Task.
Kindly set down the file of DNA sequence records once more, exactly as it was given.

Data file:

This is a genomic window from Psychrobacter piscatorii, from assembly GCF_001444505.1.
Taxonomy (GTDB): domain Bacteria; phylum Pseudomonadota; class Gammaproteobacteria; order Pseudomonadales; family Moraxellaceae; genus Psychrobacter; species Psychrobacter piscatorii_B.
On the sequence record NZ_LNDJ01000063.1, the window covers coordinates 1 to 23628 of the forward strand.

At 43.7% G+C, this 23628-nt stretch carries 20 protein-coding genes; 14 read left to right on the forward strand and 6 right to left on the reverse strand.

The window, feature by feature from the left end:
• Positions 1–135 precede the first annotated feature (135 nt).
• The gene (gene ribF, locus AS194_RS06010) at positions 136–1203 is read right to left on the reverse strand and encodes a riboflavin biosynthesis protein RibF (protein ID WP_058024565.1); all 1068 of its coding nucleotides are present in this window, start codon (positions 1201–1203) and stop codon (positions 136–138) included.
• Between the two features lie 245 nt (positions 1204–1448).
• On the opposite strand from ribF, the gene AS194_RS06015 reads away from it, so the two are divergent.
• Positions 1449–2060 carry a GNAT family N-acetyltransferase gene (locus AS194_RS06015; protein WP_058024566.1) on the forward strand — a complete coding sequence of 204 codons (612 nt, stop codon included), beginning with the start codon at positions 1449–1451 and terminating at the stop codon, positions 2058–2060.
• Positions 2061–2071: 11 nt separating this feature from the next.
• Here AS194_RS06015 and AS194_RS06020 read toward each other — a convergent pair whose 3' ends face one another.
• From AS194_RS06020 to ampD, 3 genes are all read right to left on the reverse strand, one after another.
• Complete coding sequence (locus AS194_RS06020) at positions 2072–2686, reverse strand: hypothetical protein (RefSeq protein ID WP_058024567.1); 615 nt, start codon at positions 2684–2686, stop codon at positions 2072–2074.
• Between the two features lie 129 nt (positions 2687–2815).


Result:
This is a genomic window from Psychrobacter piscatorii, from assembly GCF_001444505.1.
Taxonomy (GTDB): domain Bacteria; phylum Pseudomonadota; class Gammaproteobacteria; order Pseudomonadales; family Moraxellaceae; genus Psychrobacter; species Psychrobacter piscatorii_B.
On the sequence record NZ_LNDJ01000063.1, the window covers coordinates 1 to 23628 of the forward strand.

At 43.7% G+C, this 23628-nt stretch carries 20 protein-coding genes; 14 read left to right on the forward strand and 6 right to left on the reverse strand.

The window, feature by feature from the left end:
• Positions 1–135 precede the first annotated feature (135 nt).
• The gene (gene ribF, locus AS194_RS06010) at positions 136–1203 is read right to left on the reverse strand and encodes a riboflavin biosynthesis protein RibF (protein ID WP_058024565.1); all 1068 of its coding nucleotides are present in this window, start codon (positions 1201–1203) and stop codon (positions 136–138) included.
• Between the two features lie 245 nt (positions 1204–1448).
• On the opposite strand from ribF, the gene AS194_RS06015 reads away from it, so the two are divergent.
• Positions 1449–2060 carry a GNAT family N-acetyltransferase gene (locus AS194_RS06015; protein WP_058024566.1) on the forward strand — a complete coding sequence of 204 codons (612 nt, stop codon included), beginning with the start codon at positions 1449–1451 and terminating at the stop codon, positions 2058–2060.
• Positions 2061–2071: 11 nt separating this feature from the next.
• Here AS194_RS06015 and AS194_RS06020 read toward each other — a convergent pair whose 3' ends face one another.
• From AS194_RS06020 to ampD, 3 genes are all read right to left on the reverse strand, one after another.
• Complete coding sequence (locus AS194_RS06020) at positions 2072–2686, reverse strand: hypothetical protein (RefSeq protein ID WP_058024567.1); 615 nt, start codon at positions 2684–2686, stop codon at positions 2072–2074.
• Between the two features lie 129 nt (positions 2687–2815).